The hair is the first thing you notice when Diana Ross emerges from a troupe of grass skirt-clad dancers on stage at Central Park in New York City on July 21, 1983. Miss Ross, as she's gotten older, is easily distinguished for that dark, curly mane, like a proud lioness. But while her hair was as resplendent as usual on this night, it was...askew.
Musicologists and hardcore Diana fans know why without any explanation: Ross' Central Park concert had the unfortunate circumstance of being schedule the same night a torrent of wind and rain blanketed the city. The ensuing concert special, airing on Showtime, captured a beautiful, almost surreal night, with Ross' unique powerhouse persona - slender limbs outstretched to the sky, gleaming grin winding up a near-hysterical audience - as New York's first line of defense against Mother Nature.
The incredible battle of wills, which crescendoed into an early end to the first concert and a quickly scheduled follow-up show on the following, drier night, has finally been captured on DVD. Diana Ross: Live in Central Park (Shout! Factory 826663-13128) is a heck of a collectible for her fan base, but does a pretty astounding job of crossing over into essential viewing for soul and R&B enthusiasts in general.
Diana Ross' post-Supremes packaging may not be for everyone. Sometimes, it felt she vacillated too easily between soothing soul goddess and Norma Desmond-ish diva. (For younger readers, this is, not surprisingly, sort of how Michael Jackson carried himself, too.) But that almost obstinate resistance came in handy as the '80s dawned, first with the release of the excellent, CHIC-produced diana in 1980 (on which Ross sounded as spirited as she had in the '60s, with a decidedly modern twist), and then with the Central Park special Diana: For One and For All.
The 47-minute program, broadcast live to satellite on Showtime in the U.S., has the then-39-year-old star all but laughing in the face of the elements. She urges calm among her audience, and doesn't shy away from anything. She insists on extending an onstage ramp to get closer to the crowd, and refuses to retreat from the increasing downpour. (The affable commentary on the special by Cable ACE-winning director Steve Binder only serves to perpetuate the idea that Diana's attitude came less from a "come see about me" mindset and more from a need to entertain her fans.)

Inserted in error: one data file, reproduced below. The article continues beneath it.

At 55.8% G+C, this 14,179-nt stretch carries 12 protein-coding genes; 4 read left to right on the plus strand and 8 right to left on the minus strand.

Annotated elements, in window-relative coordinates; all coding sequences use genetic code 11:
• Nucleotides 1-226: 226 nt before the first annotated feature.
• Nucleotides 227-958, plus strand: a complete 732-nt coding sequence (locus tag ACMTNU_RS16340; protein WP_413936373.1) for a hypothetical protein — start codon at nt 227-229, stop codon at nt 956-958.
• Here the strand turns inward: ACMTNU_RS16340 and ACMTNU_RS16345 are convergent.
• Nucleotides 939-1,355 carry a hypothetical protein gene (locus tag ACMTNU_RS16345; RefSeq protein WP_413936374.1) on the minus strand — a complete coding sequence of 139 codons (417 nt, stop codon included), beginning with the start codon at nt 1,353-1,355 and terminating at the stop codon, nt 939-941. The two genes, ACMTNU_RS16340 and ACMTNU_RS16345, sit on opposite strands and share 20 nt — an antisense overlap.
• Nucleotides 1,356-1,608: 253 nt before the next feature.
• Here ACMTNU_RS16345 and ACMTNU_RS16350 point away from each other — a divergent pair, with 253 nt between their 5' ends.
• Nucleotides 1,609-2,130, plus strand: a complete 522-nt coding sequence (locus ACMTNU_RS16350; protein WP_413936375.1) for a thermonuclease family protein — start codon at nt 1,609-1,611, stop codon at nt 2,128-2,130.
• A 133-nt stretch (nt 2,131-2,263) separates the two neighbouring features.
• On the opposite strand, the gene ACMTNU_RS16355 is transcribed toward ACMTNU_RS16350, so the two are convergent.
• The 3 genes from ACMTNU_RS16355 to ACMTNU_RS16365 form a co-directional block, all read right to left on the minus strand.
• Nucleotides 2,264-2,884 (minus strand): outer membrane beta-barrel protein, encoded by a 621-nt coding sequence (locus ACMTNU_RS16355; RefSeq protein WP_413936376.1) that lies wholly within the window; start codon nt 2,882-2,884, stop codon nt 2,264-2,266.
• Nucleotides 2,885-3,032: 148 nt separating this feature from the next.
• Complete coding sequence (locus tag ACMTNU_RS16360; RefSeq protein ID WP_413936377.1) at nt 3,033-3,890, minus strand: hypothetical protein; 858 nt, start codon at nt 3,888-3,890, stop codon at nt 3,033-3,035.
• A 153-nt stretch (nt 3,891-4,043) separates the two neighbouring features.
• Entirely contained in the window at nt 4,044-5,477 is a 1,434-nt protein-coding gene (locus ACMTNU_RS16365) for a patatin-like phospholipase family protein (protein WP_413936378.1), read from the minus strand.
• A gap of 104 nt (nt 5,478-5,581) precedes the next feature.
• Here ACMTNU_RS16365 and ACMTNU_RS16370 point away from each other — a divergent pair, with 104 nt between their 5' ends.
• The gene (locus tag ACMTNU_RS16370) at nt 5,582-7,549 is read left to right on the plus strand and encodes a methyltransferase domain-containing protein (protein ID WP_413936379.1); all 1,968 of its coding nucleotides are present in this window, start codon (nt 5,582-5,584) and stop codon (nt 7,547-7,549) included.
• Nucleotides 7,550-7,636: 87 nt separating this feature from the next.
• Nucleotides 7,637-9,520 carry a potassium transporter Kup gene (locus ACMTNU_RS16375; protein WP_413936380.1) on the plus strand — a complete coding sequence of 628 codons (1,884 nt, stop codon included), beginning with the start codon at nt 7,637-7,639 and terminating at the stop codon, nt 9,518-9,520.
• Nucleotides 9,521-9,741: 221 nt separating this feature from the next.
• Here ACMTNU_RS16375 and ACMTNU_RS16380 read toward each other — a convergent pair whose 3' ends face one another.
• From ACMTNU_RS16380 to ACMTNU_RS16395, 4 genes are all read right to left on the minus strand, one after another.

Funnily enough, the power of the rain-shortened concert almost makes the next night's sunny full show an afterthought. But Diana's energy hasn't let up in the 24-hour gap between shows. (Another small treat for nostalgists: the recap of the previous show that starts the full feature, complete with clips of vintage New York newscasts.) Though the first third is ripe with the same emotional beats as the night before, the full show also gives us stellar performances of "I'm Coming Out" and "Upside Down," as well as some choice covers (Michael Sembello's "Maniac," Stevie Wonder's "Ribbon in the Sky," a slight but spirited run-through on Michael Jackson's "Beat It").
It's hard to complain about having Diana Ross: Live in Central Park to add to our collections. (The transfer, it should be noted, is pretty great, with only a few artifacts toward the end of the original special and a clear transfer on the full concert.) If a little "love shower" couldn't stop Miss Ross from putting on a hell of a show...well, who are we to argue?
I remember it like it was yesterday!!